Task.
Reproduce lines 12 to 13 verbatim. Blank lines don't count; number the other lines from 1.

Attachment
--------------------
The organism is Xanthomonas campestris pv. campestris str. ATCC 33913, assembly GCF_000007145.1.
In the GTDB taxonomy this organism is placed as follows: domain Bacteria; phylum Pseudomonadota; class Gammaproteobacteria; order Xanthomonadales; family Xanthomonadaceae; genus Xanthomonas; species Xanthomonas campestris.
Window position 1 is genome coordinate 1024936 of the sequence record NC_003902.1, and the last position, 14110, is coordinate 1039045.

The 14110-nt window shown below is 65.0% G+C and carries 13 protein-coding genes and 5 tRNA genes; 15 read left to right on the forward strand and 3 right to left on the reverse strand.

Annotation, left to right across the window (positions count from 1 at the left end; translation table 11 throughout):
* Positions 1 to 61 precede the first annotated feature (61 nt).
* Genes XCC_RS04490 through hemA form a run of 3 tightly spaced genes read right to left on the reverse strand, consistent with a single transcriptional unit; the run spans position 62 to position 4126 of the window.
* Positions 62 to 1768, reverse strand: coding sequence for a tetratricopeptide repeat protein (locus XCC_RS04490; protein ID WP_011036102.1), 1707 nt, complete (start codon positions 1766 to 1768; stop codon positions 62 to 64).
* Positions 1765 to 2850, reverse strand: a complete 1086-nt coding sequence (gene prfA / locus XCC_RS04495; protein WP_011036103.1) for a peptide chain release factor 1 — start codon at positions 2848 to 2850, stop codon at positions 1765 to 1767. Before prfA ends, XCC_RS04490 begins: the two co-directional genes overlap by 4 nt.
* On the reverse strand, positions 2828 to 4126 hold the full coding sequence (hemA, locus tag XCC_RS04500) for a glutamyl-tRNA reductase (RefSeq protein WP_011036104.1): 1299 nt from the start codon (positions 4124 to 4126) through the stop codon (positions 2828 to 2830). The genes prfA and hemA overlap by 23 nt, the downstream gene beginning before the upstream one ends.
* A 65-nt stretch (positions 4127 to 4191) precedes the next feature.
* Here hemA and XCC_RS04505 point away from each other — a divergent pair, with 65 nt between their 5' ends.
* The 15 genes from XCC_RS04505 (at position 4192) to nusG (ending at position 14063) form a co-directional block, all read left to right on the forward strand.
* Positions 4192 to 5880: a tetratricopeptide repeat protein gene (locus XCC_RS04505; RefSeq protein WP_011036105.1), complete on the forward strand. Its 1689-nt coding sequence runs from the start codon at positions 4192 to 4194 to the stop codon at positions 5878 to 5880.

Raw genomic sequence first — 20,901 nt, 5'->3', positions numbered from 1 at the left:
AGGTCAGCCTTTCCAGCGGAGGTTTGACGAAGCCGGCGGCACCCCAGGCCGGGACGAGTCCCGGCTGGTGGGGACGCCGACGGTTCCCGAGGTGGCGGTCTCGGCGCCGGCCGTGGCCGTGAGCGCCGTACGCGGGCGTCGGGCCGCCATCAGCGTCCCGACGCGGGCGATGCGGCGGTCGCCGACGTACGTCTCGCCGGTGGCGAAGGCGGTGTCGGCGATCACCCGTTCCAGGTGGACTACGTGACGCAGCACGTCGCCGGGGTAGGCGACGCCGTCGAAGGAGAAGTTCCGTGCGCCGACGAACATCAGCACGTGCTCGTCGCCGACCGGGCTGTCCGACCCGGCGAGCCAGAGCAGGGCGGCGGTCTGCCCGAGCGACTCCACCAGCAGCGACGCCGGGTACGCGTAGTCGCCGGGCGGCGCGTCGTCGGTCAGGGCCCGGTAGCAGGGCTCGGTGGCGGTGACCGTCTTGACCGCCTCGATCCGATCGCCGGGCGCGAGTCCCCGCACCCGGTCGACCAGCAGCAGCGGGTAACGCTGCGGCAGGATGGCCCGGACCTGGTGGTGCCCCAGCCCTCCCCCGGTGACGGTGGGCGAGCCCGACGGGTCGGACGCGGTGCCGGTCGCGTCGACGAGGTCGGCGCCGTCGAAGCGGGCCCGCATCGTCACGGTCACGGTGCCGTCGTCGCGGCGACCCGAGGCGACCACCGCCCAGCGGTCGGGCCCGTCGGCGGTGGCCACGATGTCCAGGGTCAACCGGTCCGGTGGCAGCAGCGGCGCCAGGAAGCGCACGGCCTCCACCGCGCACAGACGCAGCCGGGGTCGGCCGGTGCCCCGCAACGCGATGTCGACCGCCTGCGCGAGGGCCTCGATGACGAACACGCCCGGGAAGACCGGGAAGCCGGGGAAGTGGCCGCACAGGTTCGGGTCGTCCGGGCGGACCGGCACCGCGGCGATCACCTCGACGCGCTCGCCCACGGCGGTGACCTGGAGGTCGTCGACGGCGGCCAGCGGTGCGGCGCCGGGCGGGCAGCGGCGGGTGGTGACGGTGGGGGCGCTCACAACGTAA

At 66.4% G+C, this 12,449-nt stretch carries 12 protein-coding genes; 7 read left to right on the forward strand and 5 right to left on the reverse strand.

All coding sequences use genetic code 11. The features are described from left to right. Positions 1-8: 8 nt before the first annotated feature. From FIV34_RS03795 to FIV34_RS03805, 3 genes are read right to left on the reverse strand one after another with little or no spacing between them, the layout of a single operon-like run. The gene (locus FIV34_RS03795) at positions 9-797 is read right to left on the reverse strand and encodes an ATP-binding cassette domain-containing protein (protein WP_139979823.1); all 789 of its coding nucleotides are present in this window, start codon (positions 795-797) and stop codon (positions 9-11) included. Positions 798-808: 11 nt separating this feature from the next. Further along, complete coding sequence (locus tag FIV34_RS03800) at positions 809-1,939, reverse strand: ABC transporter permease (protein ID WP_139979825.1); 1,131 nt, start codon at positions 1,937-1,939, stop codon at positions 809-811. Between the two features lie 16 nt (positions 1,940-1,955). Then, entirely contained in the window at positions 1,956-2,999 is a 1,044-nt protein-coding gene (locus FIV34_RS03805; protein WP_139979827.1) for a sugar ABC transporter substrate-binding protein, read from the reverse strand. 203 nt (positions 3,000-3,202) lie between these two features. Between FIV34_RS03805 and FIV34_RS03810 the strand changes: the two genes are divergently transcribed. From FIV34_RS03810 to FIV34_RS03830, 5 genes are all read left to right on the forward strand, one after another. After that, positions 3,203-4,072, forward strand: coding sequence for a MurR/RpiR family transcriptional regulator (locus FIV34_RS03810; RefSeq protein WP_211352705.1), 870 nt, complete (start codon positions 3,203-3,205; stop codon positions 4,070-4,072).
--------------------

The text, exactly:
* Here hemA and XCC_RS04505 point away from each other — a divergent pair, with 65 nt between their 5' ends.
* The 15 genes from XCC_RS04505 (at position 4192) to nusG (ending at position 14063) form a co-directional block, all read left to right on the forward strand.